There could be a challenge to the decade-old Deferred Action for Childhood Arrivals, or DACA, program. It allows undocumented children to stay in the country without fear of deportation.
Colorado has seen immense impacts from the DACA program, with more than 18,000 recipients. That's why rallyers gathered on the Capitol's west steps in a grassroots effort on Wednesday evening in opposition.
Organizer Juan Gallegos, who is originally from Cuauhtémoc Chihuahua, Mexico, shared his intentions of the protest with CBS4's Mekialaya White. He says DACA helped him live his dream.
"I've been in this country since I was 12 years old," he said. "I was able to go to middle and high school and apply for the university of Nebraska. I was able to get a social security number and have a job. And I've been able to build a life, launch my own business. I am going to start hiring people as well."
Gallegos continued, "And we know that the circuit court is one step toward the US Supreme Court. We've seen that there are things that we've thought were settled in law, for instance Roe v Wade - court overturned that precedent. DACA has only been in place for 10 years, and I'm worried that it wouldn't stand a chance with the new Supreme Court."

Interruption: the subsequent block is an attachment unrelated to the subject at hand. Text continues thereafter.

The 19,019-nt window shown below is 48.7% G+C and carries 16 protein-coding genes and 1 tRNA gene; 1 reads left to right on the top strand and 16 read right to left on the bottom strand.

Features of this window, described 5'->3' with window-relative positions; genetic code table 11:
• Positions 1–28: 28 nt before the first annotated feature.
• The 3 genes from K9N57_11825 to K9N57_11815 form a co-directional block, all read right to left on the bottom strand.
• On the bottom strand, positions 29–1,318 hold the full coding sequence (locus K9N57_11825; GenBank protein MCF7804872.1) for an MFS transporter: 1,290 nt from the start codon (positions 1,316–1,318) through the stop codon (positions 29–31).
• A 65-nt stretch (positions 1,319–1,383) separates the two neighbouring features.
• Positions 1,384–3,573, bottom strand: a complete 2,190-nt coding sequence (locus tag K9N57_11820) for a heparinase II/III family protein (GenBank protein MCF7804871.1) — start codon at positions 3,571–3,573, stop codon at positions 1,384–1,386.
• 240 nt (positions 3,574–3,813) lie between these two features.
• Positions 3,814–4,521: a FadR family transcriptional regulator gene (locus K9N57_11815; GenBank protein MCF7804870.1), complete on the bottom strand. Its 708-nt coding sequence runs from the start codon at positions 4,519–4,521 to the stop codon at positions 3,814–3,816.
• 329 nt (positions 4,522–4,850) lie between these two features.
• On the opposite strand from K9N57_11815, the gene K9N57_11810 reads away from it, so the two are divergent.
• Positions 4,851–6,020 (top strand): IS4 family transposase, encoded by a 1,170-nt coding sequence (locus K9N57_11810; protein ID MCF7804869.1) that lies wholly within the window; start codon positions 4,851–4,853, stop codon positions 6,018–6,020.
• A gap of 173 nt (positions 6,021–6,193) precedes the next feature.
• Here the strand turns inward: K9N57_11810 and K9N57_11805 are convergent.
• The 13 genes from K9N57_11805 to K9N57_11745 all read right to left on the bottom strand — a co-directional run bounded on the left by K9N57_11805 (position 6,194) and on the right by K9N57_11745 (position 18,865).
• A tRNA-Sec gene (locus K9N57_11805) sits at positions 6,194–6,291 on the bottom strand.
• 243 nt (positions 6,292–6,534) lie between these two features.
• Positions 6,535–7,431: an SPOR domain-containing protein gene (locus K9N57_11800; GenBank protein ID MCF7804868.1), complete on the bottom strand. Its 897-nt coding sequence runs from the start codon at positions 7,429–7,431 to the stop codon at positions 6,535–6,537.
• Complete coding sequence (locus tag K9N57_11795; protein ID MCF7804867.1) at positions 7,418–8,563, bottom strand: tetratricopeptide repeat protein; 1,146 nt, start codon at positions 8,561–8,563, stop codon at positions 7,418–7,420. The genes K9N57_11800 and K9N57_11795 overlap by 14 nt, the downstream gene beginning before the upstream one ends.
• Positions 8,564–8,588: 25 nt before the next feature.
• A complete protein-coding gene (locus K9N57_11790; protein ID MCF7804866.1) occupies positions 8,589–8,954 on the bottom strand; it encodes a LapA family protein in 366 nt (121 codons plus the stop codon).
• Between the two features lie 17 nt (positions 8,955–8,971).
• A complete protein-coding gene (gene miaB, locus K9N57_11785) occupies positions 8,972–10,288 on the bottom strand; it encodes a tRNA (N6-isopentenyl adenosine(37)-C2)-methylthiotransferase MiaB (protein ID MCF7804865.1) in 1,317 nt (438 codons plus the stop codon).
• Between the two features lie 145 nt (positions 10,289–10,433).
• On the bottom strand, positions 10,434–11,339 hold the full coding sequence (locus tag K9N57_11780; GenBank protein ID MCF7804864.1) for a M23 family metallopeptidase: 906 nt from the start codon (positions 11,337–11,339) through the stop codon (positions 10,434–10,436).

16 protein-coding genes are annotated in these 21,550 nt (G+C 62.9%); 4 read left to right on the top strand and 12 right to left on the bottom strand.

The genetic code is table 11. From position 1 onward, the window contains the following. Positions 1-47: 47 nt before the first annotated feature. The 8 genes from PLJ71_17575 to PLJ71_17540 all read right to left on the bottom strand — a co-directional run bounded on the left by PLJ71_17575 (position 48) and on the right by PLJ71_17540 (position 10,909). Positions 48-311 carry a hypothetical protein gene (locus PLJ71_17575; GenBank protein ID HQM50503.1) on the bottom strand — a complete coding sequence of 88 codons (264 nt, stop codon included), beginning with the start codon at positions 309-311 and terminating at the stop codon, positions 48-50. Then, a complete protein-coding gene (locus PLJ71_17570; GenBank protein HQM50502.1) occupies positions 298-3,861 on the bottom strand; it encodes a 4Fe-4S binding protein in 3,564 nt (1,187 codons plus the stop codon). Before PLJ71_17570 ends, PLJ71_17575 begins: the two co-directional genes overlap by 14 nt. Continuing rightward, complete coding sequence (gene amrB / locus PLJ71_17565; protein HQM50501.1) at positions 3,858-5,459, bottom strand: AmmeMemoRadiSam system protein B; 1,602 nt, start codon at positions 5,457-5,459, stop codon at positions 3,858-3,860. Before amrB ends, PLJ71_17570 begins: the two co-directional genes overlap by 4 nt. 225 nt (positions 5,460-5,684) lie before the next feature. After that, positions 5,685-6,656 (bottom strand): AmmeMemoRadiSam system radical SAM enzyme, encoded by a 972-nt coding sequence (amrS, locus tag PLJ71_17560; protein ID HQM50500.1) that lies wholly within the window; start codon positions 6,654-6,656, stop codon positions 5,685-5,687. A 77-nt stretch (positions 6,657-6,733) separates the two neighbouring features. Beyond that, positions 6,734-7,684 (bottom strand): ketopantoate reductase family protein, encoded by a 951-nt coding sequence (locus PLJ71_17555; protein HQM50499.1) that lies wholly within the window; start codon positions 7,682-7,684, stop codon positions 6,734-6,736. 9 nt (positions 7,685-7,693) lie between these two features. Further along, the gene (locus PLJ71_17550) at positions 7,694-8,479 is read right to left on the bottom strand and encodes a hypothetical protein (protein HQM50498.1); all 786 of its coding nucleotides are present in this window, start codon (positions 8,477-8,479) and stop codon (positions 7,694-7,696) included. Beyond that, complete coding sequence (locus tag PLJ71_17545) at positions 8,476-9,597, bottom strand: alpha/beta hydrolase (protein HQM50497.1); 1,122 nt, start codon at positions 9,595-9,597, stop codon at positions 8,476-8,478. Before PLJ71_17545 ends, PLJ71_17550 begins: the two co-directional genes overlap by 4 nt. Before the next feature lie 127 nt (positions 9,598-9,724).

Fellow DACA recipient Mayra Saldana Balvastro, who is also originally from Mexico, says she also feels it would be detrimental; she reflected on discrimination she faced from her younger years. "One of my first memories is when a grown man, talking to a little girl, he said what are you looking at you little immigrant? That stuck to me. I'm 27 so it's been 23 years."
Saldana Balvastro has a rare disease, uveitis, that caused her to progressively lose her vision. She says she was able to pursue a career in nursing because of DACA benefits.
"I've always wanted to be in the medical field and after losing my vision and hearing that I wouldn't be able to attend college Through a social security number, I was able to get some help."
Those in opposition argue that DACA was enacted without going through proper legal and administrative procedures, and that it financially harms states by allowing immigrants to remain in the country illegally - and utilize services like Medicaid.
"People see people who don't look like them who have an accent like them as a threat, like I'm trying to take something away," said Gallegos. "I want them to see me as a friend, that they see me as their neighbor, or someone they can trust. We are all trying to work together to build something."
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